Additionally, what you have learned from one set of experiments may allow you to answer other questions as well. Many questions are related. Several new questions may have arisen while you were experimenting. You may now be able to understand or verify things that you discovered when gathering information for the project. The answer to one question often lead to more questions, which lead to additional hypothesis that need to be tested and more experimentation for the future.

And finally.....You may find that your progression of research and experimentation does not necessarily follow theses steps exactly as given, and that's okay. The purpose of the scientific method is not to prescribe a routine which cannot be varied, but rather to provide a systematic method of asking questions, proposing hypothesis, and doing the testing to determine the correct answers. After testing your hypothesis, you may be unhappy with the results and may decide to retest your hypothesis with additional testing, propose another hypothesis, gather more data, or ask another question.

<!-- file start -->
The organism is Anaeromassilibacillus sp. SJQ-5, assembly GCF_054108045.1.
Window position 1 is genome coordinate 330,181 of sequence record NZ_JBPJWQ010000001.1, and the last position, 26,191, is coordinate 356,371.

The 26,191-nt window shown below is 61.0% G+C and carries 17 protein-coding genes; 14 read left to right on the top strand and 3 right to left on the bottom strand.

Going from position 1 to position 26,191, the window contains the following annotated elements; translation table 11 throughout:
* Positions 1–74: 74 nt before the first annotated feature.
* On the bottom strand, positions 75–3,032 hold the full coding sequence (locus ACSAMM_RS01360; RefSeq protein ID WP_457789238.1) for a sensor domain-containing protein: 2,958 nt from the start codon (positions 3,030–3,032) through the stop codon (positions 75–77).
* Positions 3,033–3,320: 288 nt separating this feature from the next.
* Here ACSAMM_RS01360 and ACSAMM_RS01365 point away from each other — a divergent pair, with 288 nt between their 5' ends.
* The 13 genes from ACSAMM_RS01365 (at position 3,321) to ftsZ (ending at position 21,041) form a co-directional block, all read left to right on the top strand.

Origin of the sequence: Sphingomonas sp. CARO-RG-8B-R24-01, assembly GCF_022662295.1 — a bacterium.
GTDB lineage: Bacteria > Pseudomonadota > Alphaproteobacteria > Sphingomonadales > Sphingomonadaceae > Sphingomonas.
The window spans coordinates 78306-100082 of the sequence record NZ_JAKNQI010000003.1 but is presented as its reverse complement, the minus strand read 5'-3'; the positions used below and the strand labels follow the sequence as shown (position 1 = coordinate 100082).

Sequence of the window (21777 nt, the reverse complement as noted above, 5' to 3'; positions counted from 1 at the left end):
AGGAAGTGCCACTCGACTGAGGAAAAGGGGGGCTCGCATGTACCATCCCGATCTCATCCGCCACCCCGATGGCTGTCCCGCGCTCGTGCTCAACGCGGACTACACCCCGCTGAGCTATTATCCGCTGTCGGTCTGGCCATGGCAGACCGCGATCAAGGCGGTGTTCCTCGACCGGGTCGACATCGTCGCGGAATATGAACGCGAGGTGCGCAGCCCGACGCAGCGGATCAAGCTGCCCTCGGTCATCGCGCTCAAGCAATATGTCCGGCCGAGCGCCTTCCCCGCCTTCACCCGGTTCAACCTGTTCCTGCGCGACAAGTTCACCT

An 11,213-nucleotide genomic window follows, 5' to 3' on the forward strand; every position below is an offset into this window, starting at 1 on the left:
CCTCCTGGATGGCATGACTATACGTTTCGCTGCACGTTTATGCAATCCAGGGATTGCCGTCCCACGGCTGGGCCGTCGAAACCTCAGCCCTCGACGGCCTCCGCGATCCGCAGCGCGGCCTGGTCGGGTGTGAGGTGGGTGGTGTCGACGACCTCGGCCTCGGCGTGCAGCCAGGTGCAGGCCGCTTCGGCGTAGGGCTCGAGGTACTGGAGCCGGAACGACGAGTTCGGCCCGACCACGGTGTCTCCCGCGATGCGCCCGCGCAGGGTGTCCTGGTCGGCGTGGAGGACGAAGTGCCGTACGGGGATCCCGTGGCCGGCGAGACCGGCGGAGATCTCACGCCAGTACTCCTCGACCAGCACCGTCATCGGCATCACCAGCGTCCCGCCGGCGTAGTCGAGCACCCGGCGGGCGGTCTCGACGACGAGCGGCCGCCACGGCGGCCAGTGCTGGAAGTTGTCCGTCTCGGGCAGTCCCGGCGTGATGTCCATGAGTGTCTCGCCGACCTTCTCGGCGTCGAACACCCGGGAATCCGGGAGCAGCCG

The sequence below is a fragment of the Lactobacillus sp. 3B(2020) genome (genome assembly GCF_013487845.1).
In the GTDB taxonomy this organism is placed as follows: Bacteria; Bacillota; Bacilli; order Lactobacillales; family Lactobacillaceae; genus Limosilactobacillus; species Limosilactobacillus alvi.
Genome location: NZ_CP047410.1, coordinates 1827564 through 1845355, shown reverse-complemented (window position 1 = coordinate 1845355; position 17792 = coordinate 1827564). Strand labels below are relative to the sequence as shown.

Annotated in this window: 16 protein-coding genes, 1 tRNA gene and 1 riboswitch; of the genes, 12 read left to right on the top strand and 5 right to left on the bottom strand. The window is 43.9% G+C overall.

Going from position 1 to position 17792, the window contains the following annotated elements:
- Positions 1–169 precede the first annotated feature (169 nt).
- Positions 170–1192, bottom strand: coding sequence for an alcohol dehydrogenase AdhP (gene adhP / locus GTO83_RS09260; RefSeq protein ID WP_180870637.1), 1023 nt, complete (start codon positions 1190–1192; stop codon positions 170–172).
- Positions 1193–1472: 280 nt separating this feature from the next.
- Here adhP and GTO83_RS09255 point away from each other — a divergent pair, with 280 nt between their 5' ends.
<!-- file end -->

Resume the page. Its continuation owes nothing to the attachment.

The scientific method is not cast in concrete but it is systematic, straightforward and easy enough to learn and use that non-scientists can  make use of it for their own interests. And interestingly, many scientific discoveries come about by accident, by getting unexpected results and accidentally asking questions that had not even been asked. Who knows, perhaps YOU will be the one to make the next big discovery!  Happy experimenting!!!